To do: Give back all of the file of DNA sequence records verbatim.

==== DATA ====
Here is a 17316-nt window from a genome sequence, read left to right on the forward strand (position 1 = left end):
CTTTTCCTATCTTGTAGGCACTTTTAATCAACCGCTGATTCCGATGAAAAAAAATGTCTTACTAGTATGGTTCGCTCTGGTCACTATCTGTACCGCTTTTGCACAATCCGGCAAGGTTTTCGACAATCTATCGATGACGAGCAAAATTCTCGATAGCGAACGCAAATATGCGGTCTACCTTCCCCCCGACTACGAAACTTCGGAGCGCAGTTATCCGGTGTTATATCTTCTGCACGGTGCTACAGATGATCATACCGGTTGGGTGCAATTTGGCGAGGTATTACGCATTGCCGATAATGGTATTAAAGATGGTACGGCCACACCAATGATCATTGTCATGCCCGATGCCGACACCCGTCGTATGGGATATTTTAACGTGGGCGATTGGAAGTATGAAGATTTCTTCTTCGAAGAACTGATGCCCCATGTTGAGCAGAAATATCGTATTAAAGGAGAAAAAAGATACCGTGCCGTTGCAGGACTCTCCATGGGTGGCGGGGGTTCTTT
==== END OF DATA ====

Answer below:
Here is a 17316-nt window from a genome sequence, read left to right on the forward strand (position 1 = left end):
CTTTTCCTATCTTGTAGGCACTTTTAATCAACCGCTGATTCCGATGAAAAAAAATGTCTTACTAGTATGGTTCGCTCTGGTCACTATCTGTACCGCTTTTGCACAATCCGGCAAGGTTTTCGACAATCTATCGATGACGAGCAAAATTCTCGATAGCGAACGCAAATATGCGGTCTACCTTCCCCCCGACTACGAAACTTCGGAGCGCAGTTATCCGGTGTTATATCTTCTGCACGGTGCTACAGATGATCATACCGGTTGGGTGCAATTTGGCGAGGTATTACGCATTGCCGATAATGGTATTAAAGATGGTACGGCCACACCAATGATCATTGTCATGCCCGATGCCGACACCCGTCGTATGGGATATTTTAACGTGGGCGATTGGAAGTATGAAGATTTCTTCTTCGAAGAACTGATGCCCCATGTTGAGCAGAAATATCGTATTAAAGGAGAAAAAAGATACCGTGCCGTTGCAGGACTCTCCATGGGTGGCGGGGGTTCTTT